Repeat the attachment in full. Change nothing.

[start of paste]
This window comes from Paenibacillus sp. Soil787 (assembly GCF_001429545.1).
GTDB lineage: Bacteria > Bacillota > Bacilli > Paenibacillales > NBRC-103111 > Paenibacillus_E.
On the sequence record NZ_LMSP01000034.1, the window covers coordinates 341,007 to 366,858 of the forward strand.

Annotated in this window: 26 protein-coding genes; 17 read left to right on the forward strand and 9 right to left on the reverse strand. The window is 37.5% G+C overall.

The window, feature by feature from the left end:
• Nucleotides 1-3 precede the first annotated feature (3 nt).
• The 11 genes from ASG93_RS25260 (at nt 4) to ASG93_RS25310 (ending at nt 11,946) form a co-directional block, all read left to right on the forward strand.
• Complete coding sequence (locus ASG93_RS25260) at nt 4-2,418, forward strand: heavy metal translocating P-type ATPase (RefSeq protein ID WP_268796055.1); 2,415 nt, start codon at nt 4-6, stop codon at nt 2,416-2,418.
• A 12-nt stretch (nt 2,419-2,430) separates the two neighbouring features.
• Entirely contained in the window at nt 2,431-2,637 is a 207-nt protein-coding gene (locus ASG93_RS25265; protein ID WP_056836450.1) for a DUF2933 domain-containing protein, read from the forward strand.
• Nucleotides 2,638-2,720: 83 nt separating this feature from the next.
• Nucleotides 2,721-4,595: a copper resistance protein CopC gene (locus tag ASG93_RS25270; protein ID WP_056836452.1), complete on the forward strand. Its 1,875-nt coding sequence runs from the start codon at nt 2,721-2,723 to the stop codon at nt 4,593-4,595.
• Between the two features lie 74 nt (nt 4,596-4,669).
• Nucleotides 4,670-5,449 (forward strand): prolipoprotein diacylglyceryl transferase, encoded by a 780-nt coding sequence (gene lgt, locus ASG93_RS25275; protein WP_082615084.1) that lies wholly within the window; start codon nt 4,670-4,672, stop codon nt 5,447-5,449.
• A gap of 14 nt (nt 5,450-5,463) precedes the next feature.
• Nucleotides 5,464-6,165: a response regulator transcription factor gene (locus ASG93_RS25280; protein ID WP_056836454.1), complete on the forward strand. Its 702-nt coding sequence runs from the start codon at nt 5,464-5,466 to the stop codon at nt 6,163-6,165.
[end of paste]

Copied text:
This window comes from Paenibacillus sp. Soil787 (assembly GCF_001429545.1).
GTDB lineage: Bacteria > Bacillota > Bacilli > Paenibacillales > NBRC-103111 > Paenibacillus_E.
On the sequence record NZ_LMSP01000034.1, the window covers coordinates 341,007 to 366,858 of the forward strand.

Annotated in this window: 26 protein-coding genes; 17 read left to right on the forward strand and 9 right to left on the reverse strand. The window is 37.5% G+C overall.

The window, feature by feature from the left end:
• Nucleotides 1-3 precede the first annotated feature (3 nt).
• The 11 genes from ASG93_RS25260 (at nt 4) to ASG93_RS25310 (ending at nt 11,946) form a co-directional block, all read left to right on the forward strand.
• Complete coding sequence (locus ASG93_RS25260) at nt 4-2,418, forward strand: heavy metal translocating P-type ATPase (RefSeq protein ID WP_268796055.1); 2,415 nt, start codon at nt 4-6, stop codon at nt 2,416-2,418.
• A 12-nt stretch (nt 2,419-2,430) separates the two neighbouring features.
• Entirely contained in the window at nt 2,431-2,637 is a 207-nt protein-coding gene (locus ASG93_RS25265; protein ID WP_056836450.1) for a DUF2933 domain-containing protein, read from the forward strand.
• Nucleotides 2,638-2,720: 83 nt separating this feature from the next.
• Nucleotides 2,721-4,595: a copper resistance protein CopC gene (locus tag ASG93_RS25270; protein ID WP_056836452.1), complete on the forward strand. Its 1,875-nt coding sequence runs from the start codon at nt 2,721-2,723 to the stop codon at nt 4,593-4,595.
• Between the two features lie 74 nt (nt 4,596-4,669).
• Nucleotides 4,670-5,449 (forward strand): prolipoprotein diacylglyceryl transferase, encoded by a 780-nt coding sequence (gene lgt, locus ASG93_RS25275; protein WP_082615084.1) that lies wholly within the window; start codon nt 4,670-4,672, stop codon nt 5,447-5,449.
• A gap of 14 nt (nt 5,450-5,463) precedes the next feature.
• Nucleotides 5,464-6,165: a response regulator transcription factor gene (locus ASG93_RS25280; protein ID WP_056836454.1), complete on the forward strand. Its 702-nt coding sequence runs from the start codon at nt 5,464-5,466 to the stop codon at nt 6,163-6,165.